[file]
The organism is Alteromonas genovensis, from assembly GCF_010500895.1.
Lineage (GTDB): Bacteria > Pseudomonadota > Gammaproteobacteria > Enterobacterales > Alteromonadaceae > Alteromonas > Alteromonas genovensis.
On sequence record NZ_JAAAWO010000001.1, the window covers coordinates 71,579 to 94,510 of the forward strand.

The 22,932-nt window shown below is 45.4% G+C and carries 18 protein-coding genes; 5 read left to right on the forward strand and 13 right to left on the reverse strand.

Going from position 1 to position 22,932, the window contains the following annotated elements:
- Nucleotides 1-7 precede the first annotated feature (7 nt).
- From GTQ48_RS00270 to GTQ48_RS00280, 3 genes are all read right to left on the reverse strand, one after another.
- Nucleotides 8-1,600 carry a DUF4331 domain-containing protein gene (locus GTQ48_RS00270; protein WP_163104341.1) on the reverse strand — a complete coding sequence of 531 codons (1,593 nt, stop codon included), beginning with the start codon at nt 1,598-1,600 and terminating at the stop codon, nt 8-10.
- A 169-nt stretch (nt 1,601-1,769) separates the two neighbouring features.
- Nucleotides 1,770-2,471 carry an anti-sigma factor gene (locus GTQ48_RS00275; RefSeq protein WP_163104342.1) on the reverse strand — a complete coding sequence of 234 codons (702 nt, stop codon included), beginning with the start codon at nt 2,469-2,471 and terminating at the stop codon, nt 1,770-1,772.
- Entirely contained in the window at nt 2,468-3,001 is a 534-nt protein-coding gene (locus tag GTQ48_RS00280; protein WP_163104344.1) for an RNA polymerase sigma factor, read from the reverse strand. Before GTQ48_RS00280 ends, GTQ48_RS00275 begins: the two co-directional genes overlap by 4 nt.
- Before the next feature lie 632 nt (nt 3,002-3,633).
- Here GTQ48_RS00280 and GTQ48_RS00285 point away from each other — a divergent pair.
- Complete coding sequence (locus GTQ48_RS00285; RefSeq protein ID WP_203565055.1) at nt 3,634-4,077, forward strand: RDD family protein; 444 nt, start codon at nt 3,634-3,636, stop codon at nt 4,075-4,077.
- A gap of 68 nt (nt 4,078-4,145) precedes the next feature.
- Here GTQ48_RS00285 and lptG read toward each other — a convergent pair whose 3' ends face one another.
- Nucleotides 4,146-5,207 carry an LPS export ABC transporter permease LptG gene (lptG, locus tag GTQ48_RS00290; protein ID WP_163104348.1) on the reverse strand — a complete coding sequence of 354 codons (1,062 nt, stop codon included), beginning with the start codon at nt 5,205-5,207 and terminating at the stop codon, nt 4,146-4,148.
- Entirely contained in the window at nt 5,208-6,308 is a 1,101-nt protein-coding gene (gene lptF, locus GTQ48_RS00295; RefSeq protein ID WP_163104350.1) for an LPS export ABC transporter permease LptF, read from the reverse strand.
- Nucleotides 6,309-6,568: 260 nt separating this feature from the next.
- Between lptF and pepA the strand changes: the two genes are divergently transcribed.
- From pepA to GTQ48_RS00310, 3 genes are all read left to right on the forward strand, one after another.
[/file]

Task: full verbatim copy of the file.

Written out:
The organism is Alteromonas genovensis, from assembly GCF_010500895.1.
Lineage (GTDB): Bacteria > Pseudomonadota > Gammaproteobacteria > Enterobacterales > Alteromonadaceae > Alteromonas > Alteromonas genovensis.
On sequence record NZ_JAAAWO010000001.1, the window covers coordinates 71,579 to 94,510 of the forward strand.

The 22,932-nt window shown below is 45.4% G+C and carries 18 protein-coding genes; 5 read left to right on the forward strand and 13 right to left on the reverse strand.

Going from position 1 to position 22,932, the window contains the following annotated elements:
- Nucleotides 1-7 precede the first annotated feature (7 nt).
- From GTQ48_RS00270 to GTQ48_RS00280, 3 genes are all read right to left on the reverse strand, one after another.
- Nucleotides 8-1,600 carry a DUF4331 domain-containing protein gene (locus GTQ48_RS00270; protein WP_163104341.1) on the reverse strand — a complete coding sequence of 531 codons (1,593 nt, stop codon included), beginning with the start codon at nt 1,598-1,600 and terminating at the stop codon, nt 8-10.
- A 169-nt stretch (nt 1,601-1,769) separates the two neighbouring features.
- Nucleotides 1,770-2,471 carry an anti-sigma factor gene (locus GTQ48_RS00275; RefSeq protein WP_163104342.1) on the reverse strand — a complete coding sequence of 234 codons (702 nt, stop codon included), beginning with the start codon at nt 2,469-2,471 and terminating at the stop codon, nt 1,770-1,772.
- Entirely contained in the window at nt 2,468-3,001 is a 534-nt protein-coding gene (locus tag GTQ48_RS00280; protein WP_163104344.1) for an RNA polymerase sigma factor, read from the reverse strand. Before GTQ48_RS00280 ends, GTQ48_RS00275 begins: the two co-directional genes overlap by 4 nt.
- Before the next feature lie 632 nt (nt 3,002-3,633).
- Here GTQ48_RS00280 and GTQ48_RS00285 point away from each other — a divergent pair.
- Complete coding sequence (locus GTQ48_RS00285; RefSeq protein ID WP_203565055.1) at nt 3,634-4,077, forward strand: RDD family protein; 444 nt, start codon at nt 3,634-3,636, stop codon at nt 4,075-4,077.
- A gap of 68 nt (nt 4,078-4,145) precedes the next feature.
- Here GTQ48_RS00285 and lptG read toward each other — a convergent pair whose 3' ends face one another.
- Nucleotides 4,146-5,207 carry an LPS export ABC transporter permease LptG gene (lptG, locus tag GTQ48_RS00290; protein ID WP_163104348.1) on the reverse strand — a complete coding sequence of 354 codons (1,062 nt, stop codon included), beginning with the start codon at nt 5,205-5,207 and terminating at the stop codon, nt 4,146-4,148.
- Entirely contained in the window at nt 5,208-6,308 is a 1,101-nt protein-coding gene (gene lptF, locus GTQ48_RS00295; RefSeq protein ID WP_163104350.1) for an LPS export ABC transporter permease LptF, read from the reverse strand.
- Nucleotides 6,309-6,568: 260 nt separating this feature from the next.
- Between lptF and pepA the strand changes: the two genes are divergently transcribed.
- From pepA to GTQ48_RS00310, 3 genes are all read left to right on the forward strand, one after another.